US President Donald Trump issued an order on March 19 to effectively disallow American investors from participating in the initial coin offering (ICO) of the Venezuelan Petro, a cryptocurrency supposedly backed by the country’s oil reserves.
Caracas Capital managing director Russ Dallen told Bloomberg that the prohibition of investment in the Venezuelan Petro will lead to the decline in speculation and interest towards the cryptocurrency. Dallen noted:
“It’s a pretty big blow. Since most cryptocurrencies are not actually backed by anything real, cryptocurrency speculation is based on the greater fool theory — I can buy this at $100 because there is someone who is a bigger idiot who is going to buy it at $200. When you take the U.S. out of that equation, you reduce the interest and potential for that speculation.”
G20 and sanctions
President Trump has approved Treasury Secretary Steven Mnuchin to enforce any regulation or policy to ensure that US-based investors are barred from purchasing the Venezuelan Petro. The decision of the US government to prohibit investment in the Venezuelan cryptocurrency was likely influenced by the additional sanctions imposed on four more government officials at the G20 summit.
The sanctioned officials are vice minister of internal commerce Willian Antonio Contreras, head of national treasury Nelson Reinaldo Lepaje Salazar, National Bank of Housing and Habitat director Americo Alex Mata Garcia, and former president of Venezuela Institute of Social Security Carlos Alberto Rotondaro Cova.
During a meeting with financial authorities and leaders from the world’s 20 leading economies, Mnuchin emphasized the US needs to combat the “kleptocracy of the Maduro regime,” as he stated:
“President Maduro decimated the Venezuelan economy and spurred a humanitarian crisis. Instead of correcting its course to avoid further catastrophe, the Maduro regime is attempting to circumvent sanctions through the Petro digital currency – a ploy that Venezuela’s democratically-elected National Assembly has denounced and Treasury has cautioned U.S. persons to avoid.”
The imposition of new sanctions against Venezuela at the G20 Summit and the US government’s strict prohibition of investment in the country’s state-issued cryptocurrency could be expected to disarrange most of the Venezuelan government’s existing plans to grow its cryptocurrency and raise even more capital through a second ICO.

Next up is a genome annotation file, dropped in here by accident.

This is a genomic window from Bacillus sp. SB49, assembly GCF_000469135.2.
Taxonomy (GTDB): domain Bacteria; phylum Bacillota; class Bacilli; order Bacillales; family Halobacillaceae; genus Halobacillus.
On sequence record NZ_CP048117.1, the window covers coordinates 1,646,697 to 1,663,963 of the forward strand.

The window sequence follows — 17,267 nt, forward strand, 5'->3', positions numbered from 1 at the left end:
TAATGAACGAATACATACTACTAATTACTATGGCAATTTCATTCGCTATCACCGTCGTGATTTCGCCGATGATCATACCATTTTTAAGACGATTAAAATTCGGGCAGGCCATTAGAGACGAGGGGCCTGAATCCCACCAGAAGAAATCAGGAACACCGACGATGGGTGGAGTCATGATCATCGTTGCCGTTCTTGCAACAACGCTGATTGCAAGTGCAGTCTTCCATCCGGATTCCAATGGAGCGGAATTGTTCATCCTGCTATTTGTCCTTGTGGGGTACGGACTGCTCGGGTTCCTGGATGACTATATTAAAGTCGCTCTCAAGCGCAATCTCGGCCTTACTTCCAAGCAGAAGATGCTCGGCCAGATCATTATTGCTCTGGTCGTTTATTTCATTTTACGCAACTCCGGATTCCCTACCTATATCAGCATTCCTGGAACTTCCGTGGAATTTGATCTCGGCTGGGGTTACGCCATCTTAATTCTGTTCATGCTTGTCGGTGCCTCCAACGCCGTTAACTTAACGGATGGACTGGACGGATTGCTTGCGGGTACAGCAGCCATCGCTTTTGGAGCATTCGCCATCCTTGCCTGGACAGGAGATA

After reportedly raising over $5 bln from the Venezuelan Petro token sale, which would make it the biggest ICO to date overtaking the $2 bln Telegram ICO and $1 bln token sale of EOS, Venezuelan President Nicolas Maduro announced on February 21 that the country is preparing to launch yet another cryptocurrency called Petro Gold, a cryptocurrency that is backed by Venezuela’s reserve of precious metals.
“Next week I’m going to launch the Petro Gold, backed by gold, which is even more powerful, that will strengthen the petro,” said Maduro in a televised speech covered by Reuters.
President Maduro did not offer any additional information on the Petro Gold and continued to pursue the path of issuing new cryptocurrencies to cover the country’s debt. Opposition leaders within Venezuela criticized Maduro’s approach in handling the economic crisis of the country, describing the issuance of Venezuelan Petro and Petro Gold an “illegal debt issue.”
Investors who participated in the Petro token sale with US dollars and euros, also expressed their concerns about the solvency and transparency of the country’s government, specifically after it was revealed that the official whitepaper of the Venezuelan Petro did not guarantee token holders with the ownership of the country’s oil reserves…